There is something else that needs to be stressed when addressing the intrinsic nature of this tree. Although the name given to the tree hints at something negative because of the word “evil”; the fact is that this tree was not a generator of evil. The tree itself was not “of good and evil”(i.e., that it did not contain good and evil). Rather, it was the tree of the knowledge of good and evil. These are two very different things. When Moses wrote about the “knowledge” contained in the fruit of this tree, he used the Hebrew term da´at—which implies discernment and distinction, but does not imply necessarily intimate involvement. [This term is used only twice in Genesis, and in both instances it refers to the tree of the knowledge of good and evil]. Nevertheless, when expressing discernment and/or intimate involvement, Moses used the term yada. About this term, the Vine’s Expositive Dictionary notes: “Essentially, yada means: (1) to know by observation and reflection, and (2) to know by experience” (Vine, 1999, p. 65, emp. added).

Consequently, a difference in the usage of these two terms can be found in Genesis 4:1, where “…Adam knew (yada—knowledge by intimate involvement) Eve his wife, and she conceived and bore Cain,” and in Genesis 2:17, where God stated: “…but of the tree of the knowledge [da´at—distinction of the knowledge] of good and evil you shall not eat.” Certainly, this knowledge did not involve anything bad by itself, since it was not based in the experience of good and evil, but rather in the enlargement of the mind’s understanding to distinguish between good and evil. As in the case of the Bible—which gives us the knowledge of the good that we need to do, and the evil that we need to avoid (without necessarily inducing us to do evil)—this tree contained such knowledge. But if this tree did not have an evil nature, then what made this tree one which was not good to eat?


If something made the fruit of this tree not ideal to eat, surely it had nothing to do with the nature of the tree itself (since everything God had created was “very good”), but instead had to do with God’s command and prohibition. When God prohibited man from eating of the tree of the knowledge of good and evil (Genesis 2:16-17), He did not attribute anything bad to the tree per se. However, He did point out the tragic consequence of eating from the tree, which was not a result of the tree’s intrinsic nature, but of disobedience to God’s command. [Consider the fact that God likewise could have prohibited man from eating of the tree of life (alluded to in Genesis 2:9). Even though by its very name this tree denoted something positive, man still would not have been excused if he had disobeyed a divine command not to eat its fruit.]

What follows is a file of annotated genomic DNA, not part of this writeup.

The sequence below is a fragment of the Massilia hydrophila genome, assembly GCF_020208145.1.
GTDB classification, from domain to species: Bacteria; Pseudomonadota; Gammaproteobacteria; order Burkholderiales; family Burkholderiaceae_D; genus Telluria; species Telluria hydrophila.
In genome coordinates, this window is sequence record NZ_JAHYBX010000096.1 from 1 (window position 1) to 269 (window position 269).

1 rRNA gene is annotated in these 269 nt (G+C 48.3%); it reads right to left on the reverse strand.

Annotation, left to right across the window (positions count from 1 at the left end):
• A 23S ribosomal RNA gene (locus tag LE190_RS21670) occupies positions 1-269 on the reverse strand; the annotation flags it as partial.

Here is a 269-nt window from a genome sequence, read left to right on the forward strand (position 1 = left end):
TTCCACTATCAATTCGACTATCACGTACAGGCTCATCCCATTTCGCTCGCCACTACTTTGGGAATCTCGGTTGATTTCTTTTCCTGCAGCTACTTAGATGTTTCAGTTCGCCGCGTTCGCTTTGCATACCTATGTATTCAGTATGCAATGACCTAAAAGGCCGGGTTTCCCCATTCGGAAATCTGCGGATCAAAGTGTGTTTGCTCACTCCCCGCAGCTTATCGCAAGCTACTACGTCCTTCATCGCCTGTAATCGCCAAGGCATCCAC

But why was the divine prohibition regarding the tree of the knowledge of good and evil necessary? Could not God have left out this tree, and thus the accompanying prohibition, and thereby have guaranteed the eternal happiness of His creatures? Rich Deem has discussed these very questions.

Skeptics often complain that God set Adam and Eve up to fail. However, God had to give Adam and Eve a choice. Without free will to choose, Adam and Eve would have been mere puppets. True love always requires choice. God wanted Adam and Eve to choose to love and trust Him. The only way to give this choice would have been to command something that was not allowed (2004, emp. added).

In fact, the creation of this tree and the subsequent delivery of Heaven’s prohibition can be explained (if not totally, at least in great part) on the basis of divine love. The Bible declares that God is love (1 John 4:8). Therefore, all His actions toward man—from his creation to his redemption—were products of His love. Wayne Jackson has noted:

[H]eaven’s love was demonstrated in that humanity was endowed with free will; we were granted freedom of choice (cf. Genesis 2: 16,17, Joshua 24:15, Isaiah 7:15, John 5:39,40, 7:17, and Revelation 22:17). Could anyone conceive of God as a loving God Who created intelligent beings, but then programmed them to slavishly serve Him without any personal willpower? Hardly! (1994, emp. added).

The truth of the matter is that love requires free will—and free will, for its consummation, requires the possibility that a choice one way or the other can be made. In order for man to have choices that allowed for the use of his personal volition, a divine command was necessary. Simultaneously, of course, having the command in place paved the way for the possibility of freely choosing to either obey or to disobey such a command.

God, in His infinite love, wanted for man to enjoy free will, and to choose to do His will. He wanted for man to love Him, not because it was the only option available to him, but because it was the only option that would guarantee him eternal joy.